Wes­farm­ers, the cashed up cen­te­nar­ian, looks ahead to its next 100 years

Mer­chant bankers sali­vate over the prospect of Wes­farm­ers – the con­glom­er­ate with a fam­ily busi­ness feel – go­ing on a buy­ing spree

The Australian - The Deal - - News -

WES­FARM­ERS may be a $48 bil­lion top-10 com­pany, but the at­mos­phere in Wes­farm­ers House in Perth is that of a fam­ily com­pany. Some may rightly think it’s a lit­tle bit too much in the fam­ily, but in essence the be­he­moth is built on a fun­da­men­tal hu­man de­cency and re­spect, and a strict dis­ci­pline around re­turn on cap­i­tal.

This year, the com­pany, known to its friends as “We­sies” cel­e­brates its cen­te­nary – the Wes­tralian Farm­ers Co-op­er­a­tive was es­tab­lished on June 27, 1914. It also marks a re­turn to the sea­son of guess­ing which com­pany it will buy next.

Seven years af­ter the $19.3bn Coles ac­qui­si­tion and this year’s $3bn in­sur­ance sale, the com­pany has $1.5bn in ex­cess cash ready to be re­turned to share­hold­ers or ploughed into its next deal. One rea­son in­vest­ment bankers love to in­clude Wes­farm­ers in their lists of next ac­quir­ers is be­cause it has a fun­da­men­tal be­lief in its abil­ity to man­age most things and tends to do the ac­qui­si­tion thing well. But most of the ru­moured tar­gets on the list – in­clud­ing AGL, Ori­gin and Health­scope – can be safely placed in the rubbish bin.

Man­ag­ing di­rec­tor Richard Goy­der has raised the prospect of an over­seas bid, cit­ing the build­ing up of per­son­nel in Hong Kong to match the famed Perth-based cor­po­rate de­vel­op­ment team.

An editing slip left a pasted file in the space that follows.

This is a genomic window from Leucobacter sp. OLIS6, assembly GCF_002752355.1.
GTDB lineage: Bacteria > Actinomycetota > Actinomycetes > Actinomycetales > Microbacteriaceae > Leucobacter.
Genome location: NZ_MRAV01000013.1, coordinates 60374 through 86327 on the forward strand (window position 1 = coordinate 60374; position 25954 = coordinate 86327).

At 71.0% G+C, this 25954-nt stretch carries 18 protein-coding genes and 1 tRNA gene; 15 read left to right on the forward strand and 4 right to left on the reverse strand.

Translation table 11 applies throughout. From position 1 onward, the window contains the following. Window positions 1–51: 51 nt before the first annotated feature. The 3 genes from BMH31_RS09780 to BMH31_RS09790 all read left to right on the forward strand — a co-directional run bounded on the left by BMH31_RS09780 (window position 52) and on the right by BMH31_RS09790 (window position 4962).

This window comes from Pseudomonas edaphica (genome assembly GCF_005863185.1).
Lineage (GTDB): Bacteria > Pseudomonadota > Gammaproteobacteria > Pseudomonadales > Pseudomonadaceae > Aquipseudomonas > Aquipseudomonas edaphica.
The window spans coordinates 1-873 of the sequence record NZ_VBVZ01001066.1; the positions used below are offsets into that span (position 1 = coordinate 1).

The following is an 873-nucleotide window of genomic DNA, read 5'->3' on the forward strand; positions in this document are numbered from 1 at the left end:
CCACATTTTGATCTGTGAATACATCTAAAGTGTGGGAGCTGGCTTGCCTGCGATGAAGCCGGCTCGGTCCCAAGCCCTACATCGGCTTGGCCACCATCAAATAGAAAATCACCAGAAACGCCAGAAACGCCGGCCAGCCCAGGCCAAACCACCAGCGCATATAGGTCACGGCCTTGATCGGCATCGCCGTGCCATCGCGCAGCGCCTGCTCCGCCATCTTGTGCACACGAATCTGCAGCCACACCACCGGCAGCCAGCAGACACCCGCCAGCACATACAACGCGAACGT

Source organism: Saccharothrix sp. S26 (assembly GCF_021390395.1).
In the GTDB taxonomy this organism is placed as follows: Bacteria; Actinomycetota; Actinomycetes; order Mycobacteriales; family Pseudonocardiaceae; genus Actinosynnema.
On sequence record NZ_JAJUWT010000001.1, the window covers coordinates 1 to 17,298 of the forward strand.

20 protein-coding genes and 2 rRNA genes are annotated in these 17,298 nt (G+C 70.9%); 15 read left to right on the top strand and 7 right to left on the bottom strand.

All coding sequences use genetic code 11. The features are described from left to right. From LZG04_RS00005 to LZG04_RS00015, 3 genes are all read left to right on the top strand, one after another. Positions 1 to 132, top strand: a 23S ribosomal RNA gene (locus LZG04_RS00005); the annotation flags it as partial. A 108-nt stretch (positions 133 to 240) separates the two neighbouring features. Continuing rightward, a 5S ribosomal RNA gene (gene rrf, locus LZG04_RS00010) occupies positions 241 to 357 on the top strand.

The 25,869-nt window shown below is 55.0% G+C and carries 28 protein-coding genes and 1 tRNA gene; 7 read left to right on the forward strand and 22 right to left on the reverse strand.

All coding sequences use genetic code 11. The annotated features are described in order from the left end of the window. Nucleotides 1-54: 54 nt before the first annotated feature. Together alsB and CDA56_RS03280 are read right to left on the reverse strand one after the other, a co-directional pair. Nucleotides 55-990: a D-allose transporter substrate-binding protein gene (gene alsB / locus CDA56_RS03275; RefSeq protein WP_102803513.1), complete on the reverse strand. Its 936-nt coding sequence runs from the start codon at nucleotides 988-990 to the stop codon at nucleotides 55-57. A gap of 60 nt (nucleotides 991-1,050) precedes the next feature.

Perth is a big part of Wes­farm­ers; it’s the sort of town where you want to be a long-time res­i­dent to be part of the mix. It has its own brand of quiet con­fi­dence and has closer links to Asia and to the Abo­rig­i­nal com­mu­nity than any other Aus­tralian city.

Giv­ing op­er­a­tional free­dom to man­age­ment stars such as Bun­nings chief John Gil­lam with his head­quar­ters a long way from town also helps the con­glom­er­ate thrive and gives head of­fice a dif­fer­ent per­spec­tive.

‘Richard Goy­der will tell any­one who lis­tens he man­ages share­holder money and when he can’t find a bet­ter use for it he hands it back un­til he can’

Across the road is home to for­mer long-time au­di­tor Greg Meyerowitz (au­dit part­ner on 16 of 18 ac­counts un­til step­ping back last year) and his team at Ernst & Young.

Po­ten­tial heir ap­par­ent, Wes­farm­ers fi­nance di­rec­tor Terry Bowen, is a rar­ity in hav­ing mi­grated from Bri­tain as a child. He left the com­pany as re­quired when work­ing for Wes­farm­ers agribusi­ness arm, Land­mark, which was sold to AWB in 2003. Bowen left Land­mark to join Jet­star but was lured back to Wes­farm­ers in the wake of the Coles deal.

He was fam­ily, af­ter all, hav­ing started his ca­reer at Tube­mak­ers when Wes­farm­ers chair­man Bob Ev­ery was boss; about the same time, Goy­der was lured back to Perth by then fi­nance di­rec­tor Gene Til­brook. Til­brook had come to the com­pany at the re­quest of his for­mer AIDC col­leagues, Michael Chaney and Erich Fraun­schiel.